Remembering Kindness When
Sharing Bad News

Sharing Bad News

Bad news comes in myriad forms.  And sharing it is never easy.   

Whether you’re telling a client the project they’ve been working on will not be going forward, quitting a job that was developed for you, or letting your family know you are ill, kindness plays an etiquette-ful role by putting others first in your immediate consideration.

Kindness Matters

Your news will change another person’s view of the future and will be immediately perceived in a negative way. 

Kindness lessens the immediate effect of stress and anxiety for others when bad news is shared.  There is no better time to be kind. 

No matter what the bad news, these kind actions will be called for:

  • Remind yourself that you would want someone to be thoughtful of you if bad news were forthcoming.

  • Realize the other person needs compassion, and communicate in a warm way.
     
  • Recognize that being present in the moment with the other person conveys a sense of their very importance as a person.

  • Listen to any questions or feedback with understanding.
      
  • Retain a positive tone throughout.

Bad News Brings Emotions

Bad news typically receives an emotional reaction because it is unwelcome, distressing, and sometimes even life-altering.

There are also times when the messenger (you) may be confused with the message.  In other words, you may be personified as the bad news, which may cause the person receiving the news to label you as a “troublemaker,” “the enemy,” or “self-centered.”  

This is why unpleasant news is best delivered as briefly, clearly, and cleanly as possible, keeping in mind that compassion and empathy will also be required on your part.  And while the tendency to delay anything that is uncomfortable, stressful, and difficult is great, it is best to share your news as soon as possible.

When You’re Ready to Share

As you rehearse and visualize the delivery of your message, consider the questions, observations, or perceptions the person receiving your information may have and prepare your answers and clarifications.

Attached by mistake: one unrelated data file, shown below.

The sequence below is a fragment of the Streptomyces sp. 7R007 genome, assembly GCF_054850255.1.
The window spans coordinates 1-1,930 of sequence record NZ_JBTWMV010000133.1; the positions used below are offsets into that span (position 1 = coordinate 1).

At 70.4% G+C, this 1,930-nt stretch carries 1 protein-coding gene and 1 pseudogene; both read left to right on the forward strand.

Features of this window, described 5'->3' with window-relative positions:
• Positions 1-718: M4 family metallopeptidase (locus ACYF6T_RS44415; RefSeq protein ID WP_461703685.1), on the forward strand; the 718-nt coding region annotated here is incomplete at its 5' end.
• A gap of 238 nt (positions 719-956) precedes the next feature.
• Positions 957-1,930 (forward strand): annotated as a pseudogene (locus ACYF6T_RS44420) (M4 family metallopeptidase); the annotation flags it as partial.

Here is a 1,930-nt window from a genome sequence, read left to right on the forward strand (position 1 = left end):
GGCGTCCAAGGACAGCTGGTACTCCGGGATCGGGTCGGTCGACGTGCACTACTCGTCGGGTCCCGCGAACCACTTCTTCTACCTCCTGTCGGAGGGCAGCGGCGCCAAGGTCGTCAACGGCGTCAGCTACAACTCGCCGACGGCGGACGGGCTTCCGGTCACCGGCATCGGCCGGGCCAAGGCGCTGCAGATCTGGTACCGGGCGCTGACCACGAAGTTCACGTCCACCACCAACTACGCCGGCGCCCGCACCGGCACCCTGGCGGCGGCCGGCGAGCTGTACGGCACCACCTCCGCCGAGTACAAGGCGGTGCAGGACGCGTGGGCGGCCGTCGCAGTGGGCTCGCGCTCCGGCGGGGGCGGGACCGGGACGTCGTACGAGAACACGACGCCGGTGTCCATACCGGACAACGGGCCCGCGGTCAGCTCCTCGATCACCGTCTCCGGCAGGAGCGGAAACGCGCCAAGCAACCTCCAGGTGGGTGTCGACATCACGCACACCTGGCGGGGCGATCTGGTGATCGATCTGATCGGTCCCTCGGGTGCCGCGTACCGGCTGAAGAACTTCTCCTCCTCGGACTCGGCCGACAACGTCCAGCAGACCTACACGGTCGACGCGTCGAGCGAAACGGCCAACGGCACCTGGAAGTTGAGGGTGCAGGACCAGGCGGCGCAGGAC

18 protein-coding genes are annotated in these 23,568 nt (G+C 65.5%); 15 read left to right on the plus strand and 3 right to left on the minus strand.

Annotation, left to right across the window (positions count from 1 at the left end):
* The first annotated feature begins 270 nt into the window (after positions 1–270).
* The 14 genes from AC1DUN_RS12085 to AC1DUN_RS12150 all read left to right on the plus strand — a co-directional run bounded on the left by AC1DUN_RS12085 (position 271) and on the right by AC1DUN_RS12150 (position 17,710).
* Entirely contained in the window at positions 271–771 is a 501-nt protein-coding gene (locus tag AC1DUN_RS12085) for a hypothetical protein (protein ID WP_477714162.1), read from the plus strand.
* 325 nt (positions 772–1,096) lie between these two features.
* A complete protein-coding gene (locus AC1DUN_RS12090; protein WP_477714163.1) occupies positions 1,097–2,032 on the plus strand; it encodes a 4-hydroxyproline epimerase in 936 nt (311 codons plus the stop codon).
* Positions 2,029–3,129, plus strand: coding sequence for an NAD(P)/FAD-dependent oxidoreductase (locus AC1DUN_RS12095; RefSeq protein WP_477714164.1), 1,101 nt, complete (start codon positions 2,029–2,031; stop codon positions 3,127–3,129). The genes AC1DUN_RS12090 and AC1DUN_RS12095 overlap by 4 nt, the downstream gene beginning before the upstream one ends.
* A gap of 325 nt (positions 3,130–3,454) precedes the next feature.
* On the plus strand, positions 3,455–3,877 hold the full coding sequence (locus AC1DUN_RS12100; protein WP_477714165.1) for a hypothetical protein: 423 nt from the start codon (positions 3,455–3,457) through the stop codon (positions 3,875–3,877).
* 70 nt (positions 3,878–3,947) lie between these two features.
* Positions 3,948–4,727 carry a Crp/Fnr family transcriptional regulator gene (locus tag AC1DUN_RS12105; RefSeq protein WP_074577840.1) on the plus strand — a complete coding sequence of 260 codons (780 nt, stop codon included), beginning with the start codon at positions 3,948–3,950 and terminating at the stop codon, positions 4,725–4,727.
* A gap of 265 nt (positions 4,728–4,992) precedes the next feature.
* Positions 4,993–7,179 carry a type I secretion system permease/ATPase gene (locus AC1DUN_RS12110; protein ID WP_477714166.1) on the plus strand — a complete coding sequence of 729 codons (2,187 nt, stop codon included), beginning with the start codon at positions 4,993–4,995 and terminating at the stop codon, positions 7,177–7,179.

When you’re ready, carry through . . .

  • Arrange a time and place to meet when you will be unhurried and won’t be interrupted.  If the news is business-related, meet in an office or conference room that provides some privacy.

  • Speak with a peaceful tone and be genuine.

  • Factually, and without embellishment, state the news in clear and unambiguous language.

  • Validate the person’s feelings – perhaps with a summary of how it must feel to receive this type of news.

  • Plan for space for emotional expression.  Emotions can vary.

  • Be observant and ready to pause to allow time for the other person’s expressions of feeling.

  • Avoid placating, joking, playing down or making light of the situation.

  • Don’t let your own emotions cause you to overindulge with details that aren’t necessary to get the message across.

  • Do not rush the meeting or argue during your time together.  Everyone is vulnerable at times like this.

  • If the person receiving your news already suspects or has heard about what you are sharing, gently clarify the situation and any inaccuracies.

The Bottom Line

Part of being human is facing the times when we will need to share or receive bad news.  And we never know how we might respond to unwelcome information.  Hopefully, we will never be expected to paste a smile on our face or have to process everything right away.

Unfortunate news is rarely accepted immediately, at least not on an emotional level.  When sharing it, be prepared to repeat some or all of what you have said.  

In situations where loss is experienced, you may witness another person not being her best self.  Always aim for kindness and compassion.  And though it may be remembered that you are the one who shared in this difficult moment, the respect you show will be remembered as well.



Kindness is a language which the deaf can hear
and the blind can see.
  

~ Mark Twain


   

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